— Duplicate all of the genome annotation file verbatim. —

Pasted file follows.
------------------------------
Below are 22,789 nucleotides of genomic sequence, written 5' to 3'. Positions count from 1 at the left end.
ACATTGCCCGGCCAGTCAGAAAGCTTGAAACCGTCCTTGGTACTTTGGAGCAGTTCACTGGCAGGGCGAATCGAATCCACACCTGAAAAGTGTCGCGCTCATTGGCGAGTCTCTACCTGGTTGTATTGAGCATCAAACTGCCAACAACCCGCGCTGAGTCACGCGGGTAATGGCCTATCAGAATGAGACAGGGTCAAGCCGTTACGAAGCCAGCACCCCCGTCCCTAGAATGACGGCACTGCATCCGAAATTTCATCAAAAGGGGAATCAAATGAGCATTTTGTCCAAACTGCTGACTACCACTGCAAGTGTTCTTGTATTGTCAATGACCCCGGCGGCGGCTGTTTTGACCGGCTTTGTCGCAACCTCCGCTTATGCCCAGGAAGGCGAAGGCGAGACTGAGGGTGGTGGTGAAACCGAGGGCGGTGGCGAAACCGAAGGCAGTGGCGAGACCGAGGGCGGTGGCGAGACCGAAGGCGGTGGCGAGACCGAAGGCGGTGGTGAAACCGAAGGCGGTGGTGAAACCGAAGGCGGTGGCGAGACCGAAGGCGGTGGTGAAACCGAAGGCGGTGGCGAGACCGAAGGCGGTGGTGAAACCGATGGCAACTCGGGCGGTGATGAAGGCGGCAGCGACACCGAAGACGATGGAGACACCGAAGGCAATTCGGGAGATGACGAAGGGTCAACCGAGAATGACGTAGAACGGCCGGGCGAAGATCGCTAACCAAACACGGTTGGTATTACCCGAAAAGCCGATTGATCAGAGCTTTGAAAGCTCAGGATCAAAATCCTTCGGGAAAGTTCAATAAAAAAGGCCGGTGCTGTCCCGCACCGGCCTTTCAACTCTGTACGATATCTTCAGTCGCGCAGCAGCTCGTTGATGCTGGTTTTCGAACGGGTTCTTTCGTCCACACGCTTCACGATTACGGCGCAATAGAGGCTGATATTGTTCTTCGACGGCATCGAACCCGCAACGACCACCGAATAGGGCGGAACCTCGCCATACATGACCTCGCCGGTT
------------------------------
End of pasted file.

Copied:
Below are 22,789 nucleotides of genomic sequence, written 5' to 3'. Positions count from 1 at the left end.
ACATTGCCCGGCCAGTCAGAAAGCTTGAAACCGTCCTTGGTACTTTGGAGCAGTTCACTGGCAGGGCGAATCGAATCCACACCTGAAAAGTGTCGCGCTCATTGGCGAGTCTCTACCTGGTTGTATTGAGCATCAAACTGCCAACAACCCGCGCTGAGTCACGCGGGTAATGGCCTATCAGAATGAGACAGGGTCAAGCCGTTACGAAGCCAGCACCCCCGTCCCTAGAATGACGGCACTGCATCCGAAATTTCATCAAAAGGGGAATCAAATGAGCATTTTGTCCAAACTGCTGACTACCACTGCAAGTGTTCTTGTATTGTCAATGACCCCGGCGGCGGCTGTTTTGACCGGCTTTGTCGCAACCTCCGCTTATGCCCAGGAAGGCGAAGGCGAGACTGAGGGTGGTGGTGAAACCGAGGGCGGTGGCGAAACCGAAGGCAGTGGCGAGACCGAGGGCGGTGGCGAGACCGAAGGCGGTGGCGAGACCGAAGGCGGTGGTGAAACCGAAGGCGGTGGTGAAACCGAAGGCGGTGGCGAGACCGAAGGCGGTGGTGAAACCGAAGGCGGTGGCGAGACCGAAGGCGGTGGTGAAACCGATGGCAACTCGGGCGGTGATGAAGGCGGCAGCGACACCGAAGACGATGGAGACACCGAAGGCAATTCGGGAGATGACGAAGGGTCAACCGAGAATGACGTAGAACGGCCGGGCGAAGATCGCTAACCAAACACGGTTGGTATTACCCGAAAAGCCGATTGATCAGAGCTTTGAAAGCTCAGGATCAAAATCCTTCGGGAAAGTTCAATAAAAAAGGCCGGTGCTGTCCCGCACCGGCCTTTCAACTCTGTACGATATCTTCAGTCGCGCAGCAGCTCGTTGATGCTGGTTTTCGAACGGGTTCTTTCGTCCACACGCTTCACGATTACGGCGCAATAGAGGCTGATATTGTTCTTCGACGGCATCGAACCCGCAACGACCACCGAATAGGGCGGAACCTCGCCATACATGACCTCGCCGGTT